Finance



By Daryll E. D. Saclag, Reporter


PDEx to start trading deposit certificates




Posted on August 29, 2014


THE COUNTRY’S fixed income exchange will operate the trading platform -- which will start running next week -- for long-term negotiable certificates of time deposits (LTNCDs), a central bank official yesterday said.

A TRADER studies fixed income and currency data provided by the Philippine Dealing & Exchange Corp. (PDEx). -- WWW.PDS.COM.PH/
Bangko Sentral ng Pilipinas (BSP) Deputy Governor Nestor A. Espenilla, Jr., responding to a BusinessWorld query, said that the Philippine Dealing & Exchange Corp. (PDEx) will run the platform starting Sept. 1.

Mr. Espenilla noted that as of end-June, there are currently P85.3 billion worth of LTNCDs out in the market.

That’s a size equivalent to the combined LTNCD issuances of about 17 banks, which in the past have been selling the certificates by an average volume of P5 billion per tranche.

LTNCDs, like the regular time deposits, offer higher interest rates. Unlike time deposits, however, LTNCDs cannot be pre-terminated. They are called “negotiable” because they can be sold at the secondary market.

Before PDEx was designated to become the trading platform for LTNCDs, these hybrid deposit products were traded over the counter, according to Mr. Espenilla.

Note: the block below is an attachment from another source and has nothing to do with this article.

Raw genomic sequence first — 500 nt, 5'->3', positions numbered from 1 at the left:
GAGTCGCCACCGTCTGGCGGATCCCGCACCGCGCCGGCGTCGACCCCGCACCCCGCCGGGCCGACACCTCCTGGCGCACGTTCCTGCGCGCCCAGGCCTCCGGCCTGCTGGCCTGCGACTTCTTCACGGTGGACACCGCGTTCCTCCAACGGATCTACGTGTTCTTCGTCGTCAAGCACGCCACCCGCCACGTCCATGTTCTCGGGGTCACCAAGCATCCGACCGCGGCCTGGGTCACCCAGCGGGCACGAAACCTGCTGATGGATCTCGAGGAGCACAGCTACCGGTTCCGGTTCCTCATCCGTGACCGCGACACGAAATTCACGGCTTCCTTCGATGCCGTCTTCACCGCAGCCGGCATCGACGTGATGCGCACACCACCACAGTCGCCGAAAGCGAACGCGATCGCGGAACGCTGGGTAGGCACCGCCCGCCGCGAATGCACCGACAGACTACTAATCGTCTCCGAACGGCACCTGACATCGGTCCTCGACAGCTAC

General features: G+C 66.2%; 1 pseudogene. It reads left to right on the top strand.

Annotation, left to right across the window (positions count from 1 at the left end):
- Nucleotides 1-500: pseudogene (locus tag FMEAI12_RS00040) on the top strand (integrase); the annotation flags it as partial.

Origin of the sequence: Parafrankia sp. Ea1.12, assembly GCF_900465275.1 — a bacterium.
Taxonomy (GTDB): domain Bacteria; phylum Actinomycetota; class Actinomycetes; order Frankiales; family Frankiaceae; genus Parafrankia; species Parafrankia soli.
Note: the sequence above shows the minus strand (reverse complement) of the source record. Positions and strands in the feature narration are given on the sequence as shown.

An LTNCD exchange was needed for “investor protection,” the central bank official said.

For RCBC Retail Banking Group Head Raul Victor B. Tan, the platform would provide “more price transparency.”

RCBC itself plans to sell up to P20 billion in LTNCDs to further raise fresh capital.

In Memorandum No. M-2014-034 posted on its website late Wednesday, the central bank told banks that issued LTNCDs after the effectivity of Circular No. 824 - released last January - to apply for listing by Sept. 2.

“This is in accordance with the listing requirement of long-term negotiable certificates of time deposits on an organized platform pursuant to the BSP Circular No. 824 dated Jan. 30,” the memorandum read.

Last January, the central bank mandated via Circular 824 the listing of LTNCDs -- one of the modes by which a bank can source long-term funding other than the sale or issuance of debt or equity instruments.

Five months later, however, the BSP said it was temporarily suspending the requirement due to “non-availability of a suitable operating platform.”

Circular 824 relaxed the rules on the sale of LTNCDs to provide banks more stable sources of funding. The central bank, among others, removed the P5-billion-per-issue limit and the 300% cap on the ratio of total LTNCDs to outstanding capital.